Why It Is A Good Option For Lovecraft Country Fans: Writer and director Jordan Peele, an executive producer on Lovecraft Country, followed up his Oscar-winning horror satire Get Out with another allegorical thriller in 2019’s Us - a chilling tale meant to expose the damaging influence of economic class division and dehumanizing effects of cultural privilege.
Stream Us on MAX Go here.
Black Mirror (Netflix)
A man compulsively reviewing memories on a recording device implanted in his brain, a cartoon character becoming a leading political candidate, and a world in which social freedoms are based on a five-star rating scale are just a few of the various disturbing stories, often set in the near future, on this thought-provoking anthology with five season currently under its belt.
Why It Is A Good Option For Lovecraft Country Fans: The strongest element of Lovecraft Country is how its depictions of racism are scarier than some man-eating creature, much like how the technophobic themes of Black Mirror resonate so well because the protagonists are often more to blame for their downfall than the machines they fall prey to in this Netflix exclusive that barely deserves to be considered fiction.
Stream Black Mirror on Netflix here.
Tales From The Hood (Peacock)
A young, unsuspecting trio hoping to pick up a drug shipment from an eccentric funeral home director (Clarence Williams III) are forced to listen to the sinister stories behind his more intriguing clientele.
Why It Is A Good Option For Lovecraft Country Fans: Speaking of anthologies, 1995’s Tales from the Hood, from co-writer and director Rusty Cundieff, is a quintessential cult classic of both anthology film and black horror with four darkly comic segments that, much like Lovecraft Country, provides honest insight into the struggles of the African American urbanite with a supernatural twist.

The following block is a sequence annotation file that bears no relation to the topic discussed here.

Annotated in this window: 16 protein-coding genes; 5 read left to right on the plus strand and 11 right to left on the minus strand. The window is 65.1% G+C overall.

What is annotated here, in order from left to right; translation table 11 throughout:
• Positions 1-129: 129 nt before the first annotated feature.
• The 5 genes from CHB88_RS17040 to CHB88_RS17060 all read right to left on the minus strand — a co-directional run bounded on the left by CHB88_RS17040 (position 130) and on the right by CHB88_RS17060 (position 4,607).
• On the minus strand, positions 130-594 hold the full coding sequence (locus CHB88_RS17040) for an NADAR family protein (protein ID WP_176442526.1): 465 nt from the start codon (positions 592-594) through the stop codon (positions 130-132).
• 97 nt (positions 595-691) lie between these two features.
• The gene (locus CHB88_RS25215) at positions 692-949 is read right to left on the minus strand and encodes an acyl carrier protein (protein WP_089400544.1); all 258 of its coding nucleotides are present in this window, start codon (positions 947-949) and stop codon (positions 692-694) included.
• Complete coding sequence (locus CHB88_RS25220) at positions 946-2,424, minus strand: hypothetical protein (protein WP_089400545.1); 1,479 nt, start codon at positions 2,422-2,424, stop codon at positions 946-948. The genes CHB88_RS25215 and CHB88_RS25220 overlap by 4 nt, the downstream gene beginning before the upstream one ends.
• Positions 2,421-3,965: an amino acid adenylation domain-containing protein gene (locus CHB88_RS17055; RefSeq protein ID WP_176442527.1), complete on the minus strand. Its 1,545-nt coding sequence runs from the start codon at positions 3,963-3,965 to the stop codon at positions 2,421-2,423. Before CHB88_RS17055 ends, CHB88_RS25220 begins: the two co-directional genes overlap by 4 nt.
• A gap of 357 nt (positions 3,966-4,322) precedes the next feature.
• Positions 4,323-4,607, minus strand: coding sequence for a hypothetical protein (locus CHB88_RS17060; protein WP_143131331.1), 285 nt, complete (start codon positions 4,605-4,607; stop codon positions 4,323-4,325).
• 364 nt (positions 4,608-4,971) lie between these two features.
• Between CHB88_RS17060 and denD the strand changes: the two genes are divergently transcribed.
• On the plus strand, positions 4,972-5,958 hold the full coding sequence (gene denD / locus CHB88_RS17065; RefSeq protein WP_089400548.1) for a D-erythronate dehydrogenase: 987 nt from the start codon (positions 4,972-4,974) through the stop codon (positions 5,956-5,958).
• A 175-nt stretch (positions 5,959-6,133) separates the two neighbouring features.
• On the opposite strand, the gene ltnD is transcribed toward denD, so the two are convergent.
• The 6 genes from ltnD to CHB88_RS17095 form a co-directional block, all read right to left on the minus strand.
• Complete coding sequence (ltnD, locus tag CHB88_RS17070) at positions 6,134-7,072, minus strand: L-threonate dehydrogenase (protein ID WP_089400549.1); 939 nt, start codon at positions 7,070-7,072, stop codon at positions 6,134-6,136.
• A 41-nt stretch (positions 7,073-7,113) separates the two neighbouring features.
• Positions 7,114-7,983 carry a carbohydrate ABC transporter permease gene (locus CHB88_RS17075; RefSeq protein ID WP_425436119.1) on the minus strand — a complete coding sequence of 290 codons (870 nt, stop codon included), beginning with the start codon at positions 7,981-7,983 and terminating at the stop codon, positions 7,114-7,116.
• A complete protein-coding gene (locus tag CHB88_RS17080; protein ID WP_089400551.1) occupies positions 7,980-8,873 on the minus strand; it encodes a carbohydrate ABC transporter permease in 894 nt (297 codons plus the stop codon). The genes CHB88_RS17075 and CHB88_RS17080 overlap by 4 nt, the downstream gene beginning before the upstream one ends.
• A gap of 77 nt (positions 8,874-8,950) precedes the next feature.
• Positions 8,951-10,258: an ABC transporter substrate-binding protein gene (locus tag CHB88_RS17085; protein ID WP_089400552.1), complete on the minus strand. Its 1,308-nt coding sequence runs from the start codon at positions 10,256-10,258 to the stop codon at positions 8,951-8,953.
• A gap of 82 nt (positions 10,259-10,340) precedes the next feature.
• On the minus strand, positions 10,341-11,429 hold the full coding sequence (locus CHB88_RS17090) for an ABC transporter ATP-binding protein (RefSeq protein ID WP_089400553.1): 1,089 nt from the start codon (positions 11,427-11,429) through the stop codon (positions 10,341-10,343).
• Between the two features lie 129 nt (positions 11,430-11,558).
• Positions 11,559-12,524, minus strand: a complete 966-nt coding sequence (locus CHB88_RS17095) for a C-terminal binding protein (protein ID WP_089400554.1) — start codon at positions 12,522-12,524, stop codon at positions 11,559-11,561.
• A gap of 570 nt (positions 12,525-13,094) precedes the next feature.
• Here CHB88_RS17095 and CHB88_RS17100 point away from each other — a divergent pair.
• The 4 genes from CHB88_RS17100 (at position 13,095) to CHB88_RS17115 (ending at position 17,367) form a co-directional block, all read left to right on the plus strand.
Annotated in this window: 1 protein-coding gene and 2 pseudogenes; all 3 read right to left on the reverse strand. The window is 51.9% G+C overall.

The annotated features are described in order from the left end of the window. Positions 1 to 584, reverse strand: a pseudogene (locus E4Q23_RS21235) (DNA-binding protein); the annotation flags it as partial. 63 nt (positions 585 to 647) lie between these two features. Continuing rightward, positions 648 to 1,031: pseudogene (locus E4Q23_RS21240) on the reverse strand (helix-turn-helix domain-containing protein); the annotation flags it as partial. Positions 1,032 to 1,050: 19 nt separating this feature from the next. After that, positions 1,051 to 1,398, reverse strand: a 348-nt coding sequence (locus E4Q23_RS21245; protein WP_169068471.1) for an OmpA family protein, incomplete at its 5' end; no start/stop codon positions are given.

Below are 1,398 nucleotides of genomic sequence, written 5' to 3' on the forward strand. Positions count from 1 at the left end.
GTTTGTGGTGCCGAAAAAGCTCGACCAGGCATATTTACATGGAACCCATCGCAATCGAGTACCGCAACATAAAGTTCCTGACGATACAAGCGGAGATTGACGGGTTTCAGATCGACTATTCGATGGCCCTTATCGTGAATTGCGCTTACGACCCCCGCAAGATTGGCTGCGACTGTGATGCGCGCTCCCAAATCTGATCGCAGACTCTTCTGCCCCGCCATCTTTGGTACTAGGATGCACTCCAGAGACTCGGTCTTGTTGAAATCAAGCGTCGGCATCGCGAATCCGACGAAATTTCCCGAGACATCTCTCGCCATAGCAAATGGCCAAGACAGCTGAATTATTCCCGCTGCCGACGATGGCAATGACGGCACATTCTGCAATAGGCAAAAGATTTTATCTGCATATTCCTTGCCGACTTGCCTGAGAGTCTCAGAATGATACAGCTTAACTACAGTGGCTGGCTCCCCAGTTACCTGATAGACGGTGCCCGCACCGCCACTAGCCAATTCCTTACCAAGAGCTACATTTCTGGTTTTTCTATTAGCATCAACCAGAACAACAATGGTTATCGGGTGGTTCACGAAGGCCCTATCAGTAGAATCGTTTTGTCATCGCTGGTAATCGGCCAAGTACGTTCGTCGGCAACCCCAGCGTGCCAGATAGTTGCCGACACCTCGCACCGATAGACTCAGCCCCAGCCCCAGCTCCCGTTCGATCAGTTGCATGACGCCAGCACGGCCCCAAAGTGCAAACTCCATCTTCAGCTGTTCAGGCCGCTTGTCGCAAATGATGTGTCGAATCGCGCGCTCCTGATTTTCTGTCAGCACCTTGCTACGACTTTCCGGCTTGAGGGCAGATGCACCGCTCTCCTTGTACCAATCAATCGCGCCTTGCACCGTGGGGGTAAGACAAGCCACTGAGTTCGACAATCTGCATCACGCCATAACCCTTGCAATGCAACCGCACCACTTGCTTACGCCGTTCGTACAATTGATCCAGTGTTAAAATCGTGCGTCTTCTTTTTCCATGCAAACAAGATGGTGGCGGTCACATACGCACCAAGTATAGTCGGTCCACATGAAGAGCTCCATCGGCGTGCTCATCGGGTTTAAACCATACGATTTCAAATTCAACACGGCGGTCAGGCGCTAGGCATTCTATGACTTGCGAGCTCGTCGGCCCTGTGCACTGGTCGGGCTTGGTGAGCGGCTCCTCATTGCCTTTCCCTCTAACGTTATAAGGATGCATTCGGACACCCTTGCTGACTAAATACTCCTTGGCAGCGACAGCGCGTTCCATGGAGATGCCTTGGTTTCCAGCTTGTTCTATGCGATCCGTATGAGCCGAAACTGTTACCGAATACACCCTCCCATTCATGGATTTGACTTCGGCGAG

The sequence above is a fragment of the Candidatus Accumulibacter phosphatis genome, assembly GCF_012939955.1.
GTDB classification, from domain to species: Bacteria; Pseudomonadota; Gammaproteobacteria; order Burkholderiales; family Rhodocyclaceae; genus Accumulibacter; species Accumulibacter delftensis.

Stream Tales from the Hood on Peacock here.
Attack The Block (Showtime)
A group of troubled South London teens, led by a pre-Star Wars John Boyega, team-up with a young woman they mugged earlier in the evening (Doctor Who’s Jodie Whittaker) to defend their apartment building from a vengeful race of aliens.
Why It Is A Good Option For Lovecraft Country Fans: Speaking of providing honest insight into the struggles of the African American urbanite with a supernatural twist, deep within the fun, splatteriffic, sci-fi action spectacle with a Goonies-esque twist of 2011’s Attack the Block is a thought-provoking morality tale at the center of the troubled main youths’s redemptive acceptance to prevent any further violence in their poverty-stricken neighborhood.
Stream Attack the Block on Showtime here.